This baby hippo needs all the protection it can get in its young life because it can provide a healthy meal for a hungry lion or croc. Even its father, or any one of the other males in its pod, can turn on it. Funnily enough, male hippos only seem to attack the babies in water, but leave them alone on land.
Hippo calves are born either in shallow water or on land, but either way they are taught how to swim very quickly. They can only hold their breath for about 30 seconds in the beginning, but soon develop ‘scuba lungs’ and can remain submerged for up to 6 minutes! Young’uns are often seen lying on their mother’s backs in order to stay afloat, but they have a skill for suckling under water. A hungry baby will take a breath, close its nose and ears, and secure its tongue around the teat.
Hippos stay cool in water and in muddy environments, and they produce a red secretion on their skin that is said to protect their hairless skin from the scorching African sun.
The mother hippo is a ferocious protector of her baby, and she is not one you want to get too close to. Here at nDzuti Safari Camp, where this baby and mom were spotted, guests can opt for walking safaris, but guides are careful to avoid hippo paths for the very reason that these plump mammals have a nasty temper. Hippos leave clear signs of their presence around and near their local waterholes. Narrow paths leading to and from the water are carved out in the tall grass, doused in dung, and are reused over and over again.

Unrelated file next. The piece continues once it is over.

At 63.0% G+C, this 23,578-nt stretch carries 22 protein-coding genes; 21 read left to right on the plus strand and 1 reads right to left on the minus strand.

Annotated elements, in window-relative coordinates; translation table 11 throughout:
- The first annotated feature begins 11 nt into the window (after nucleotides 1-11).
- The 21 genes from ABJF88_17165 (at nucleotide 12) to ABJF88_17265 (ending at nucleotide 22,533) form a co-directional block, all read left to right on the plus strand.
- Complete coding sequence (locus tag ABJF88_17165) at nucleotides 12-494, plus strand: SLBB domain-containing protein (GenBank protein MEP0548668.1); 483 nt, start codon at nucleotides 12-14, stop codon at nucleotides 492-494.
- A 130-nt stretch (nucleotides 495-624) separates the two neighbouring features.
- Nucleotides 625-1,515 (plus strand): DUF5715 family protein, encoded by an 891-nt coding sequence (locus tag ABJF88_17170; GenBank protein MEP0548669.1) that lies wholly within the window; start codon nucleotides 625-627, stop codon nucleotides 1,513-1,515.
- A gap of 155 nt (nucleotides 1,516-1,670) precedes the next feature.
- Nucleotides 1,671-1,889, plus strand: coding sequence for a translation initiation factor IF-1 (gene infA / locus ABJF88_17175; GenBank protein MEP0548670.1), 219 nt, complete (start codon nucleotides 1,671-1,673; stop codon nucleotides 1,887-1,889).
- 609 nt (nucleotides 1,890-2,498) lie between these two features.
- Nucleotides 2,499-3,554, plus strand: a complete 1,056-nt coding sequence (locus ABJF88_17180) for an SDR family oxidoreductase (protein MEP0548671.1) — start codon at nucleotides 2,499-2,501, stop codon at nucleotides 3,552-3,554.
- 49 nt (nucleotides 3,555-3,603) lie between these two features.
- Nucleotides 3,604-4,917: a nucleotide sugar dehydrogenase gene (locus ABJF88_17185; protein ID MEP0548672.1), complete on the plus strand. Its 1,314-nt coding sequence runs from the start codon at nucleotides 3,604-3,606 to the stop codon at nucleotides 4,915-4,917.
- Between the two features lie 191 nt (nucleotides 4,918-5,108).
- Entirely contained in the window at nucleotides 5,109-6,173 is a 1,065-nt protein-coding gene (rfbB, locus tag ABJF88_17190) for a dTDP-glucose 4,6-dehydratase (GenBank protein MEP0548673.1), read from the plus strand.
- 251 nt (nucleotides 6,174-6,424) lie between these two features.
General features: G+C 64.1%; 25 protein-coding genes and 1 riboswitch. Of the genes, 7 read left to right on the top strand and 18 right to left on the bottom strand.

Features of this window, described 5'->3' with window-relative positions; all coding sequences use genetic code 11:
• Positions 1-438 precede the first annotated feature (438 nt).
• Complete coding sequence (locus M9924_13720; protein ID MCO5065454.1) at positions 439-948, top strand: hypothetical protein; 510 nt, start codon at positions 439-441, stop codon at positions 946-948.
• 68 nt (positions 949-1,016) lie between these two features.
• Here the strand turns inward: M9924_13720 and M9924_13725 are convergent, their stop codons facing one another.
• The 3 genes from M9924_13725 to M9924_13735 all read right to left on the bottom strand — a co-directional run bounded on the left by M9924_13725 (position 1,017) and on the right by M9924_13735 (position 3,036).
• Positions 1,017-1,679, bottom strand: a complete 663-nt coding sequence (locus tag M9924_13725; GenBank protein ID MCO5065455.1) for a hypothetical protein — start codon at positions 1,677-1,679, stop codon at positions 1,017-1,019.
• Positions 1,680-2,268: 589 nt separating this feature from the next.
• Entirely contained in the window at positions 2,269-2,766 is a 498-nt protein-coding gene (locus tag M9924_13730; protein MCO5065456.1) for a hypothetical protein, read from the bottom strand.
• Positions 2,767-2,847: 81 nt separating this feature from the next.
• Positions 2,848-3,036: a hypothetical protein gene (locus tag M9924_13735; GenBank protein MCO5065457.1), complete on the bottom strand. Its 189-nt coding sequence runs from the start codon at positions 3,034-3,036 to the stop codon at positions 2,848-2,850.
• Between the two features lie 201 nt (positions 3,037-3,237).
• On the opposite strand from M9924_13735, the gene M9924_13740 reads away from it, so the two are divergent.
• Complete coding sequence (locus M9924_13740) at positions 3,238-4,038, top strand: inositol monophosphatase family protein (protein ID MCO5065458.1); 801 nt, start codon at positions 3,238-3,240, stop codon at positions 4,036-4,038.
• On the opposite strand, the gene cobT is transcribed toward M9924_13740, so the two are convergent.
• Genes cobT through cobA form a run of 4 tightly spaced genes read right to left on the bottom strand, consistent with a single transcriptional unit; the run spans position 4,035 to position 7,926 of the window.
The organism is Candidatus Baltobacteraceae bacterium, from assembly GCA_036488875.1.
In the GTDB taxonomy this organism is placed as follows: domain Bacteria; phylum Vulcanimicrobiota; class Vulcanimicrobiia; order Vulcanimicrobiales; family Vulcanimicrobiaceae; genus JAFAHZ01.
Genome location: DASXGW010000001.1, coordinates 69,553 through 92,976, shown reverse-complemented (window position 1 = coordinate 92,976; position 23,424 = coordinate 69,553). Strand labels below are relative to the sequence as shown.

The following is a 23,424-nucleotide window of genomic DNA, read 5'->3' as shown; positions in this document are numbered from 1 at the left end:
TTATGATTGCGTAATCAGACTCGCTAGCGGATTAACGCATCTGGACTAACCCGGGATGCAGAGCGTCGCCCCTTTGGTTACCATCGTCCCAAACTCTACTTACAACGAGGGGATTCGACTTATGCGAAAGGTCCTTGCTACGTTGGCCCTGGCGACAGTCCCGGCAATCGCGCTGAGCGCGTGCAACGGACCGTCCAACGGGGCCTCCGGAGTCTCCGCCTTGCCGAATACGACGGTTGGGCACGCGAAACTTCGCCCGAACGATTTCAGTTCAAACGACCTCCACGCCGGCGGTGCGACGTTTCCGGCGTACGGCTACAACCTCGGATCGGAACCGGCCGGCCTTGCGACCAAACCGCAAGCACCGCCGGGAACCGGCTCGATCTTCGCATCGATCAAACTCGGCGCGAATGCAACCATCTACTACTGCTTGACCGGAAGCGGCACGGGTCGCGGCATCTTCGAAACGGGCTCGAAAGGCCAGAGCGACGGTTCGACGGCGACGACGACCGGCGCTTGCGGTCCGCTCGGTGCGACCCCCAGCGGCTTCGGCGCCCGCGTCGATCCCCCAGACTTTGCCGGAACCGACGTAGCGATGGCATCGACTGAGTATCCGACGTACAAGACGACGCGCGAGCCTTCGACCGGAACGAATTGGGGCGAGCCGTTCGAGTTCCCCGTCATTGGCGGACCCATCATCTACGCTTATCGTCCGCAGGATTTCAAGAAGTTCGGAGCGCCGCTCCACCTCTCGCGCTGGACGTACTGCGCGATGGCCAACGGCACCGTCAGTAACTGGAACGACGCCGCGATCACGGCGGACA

The hippopotamus is the 3 largest land mammal, after the elephant and the rhino, and its thick skin can weigh up to half a tonne. Despite its bulky form and its relation to the pig, hippos’ charging speeds can reach up to 10m per second, and one is advised not to get in the way!
Find more interesting facts about wildlife here, where local guide Mike Lentz explains why pearl-spotted owlets have ‘false eyes’, and comes across a relaxed African wild cat hunting for rats and mice!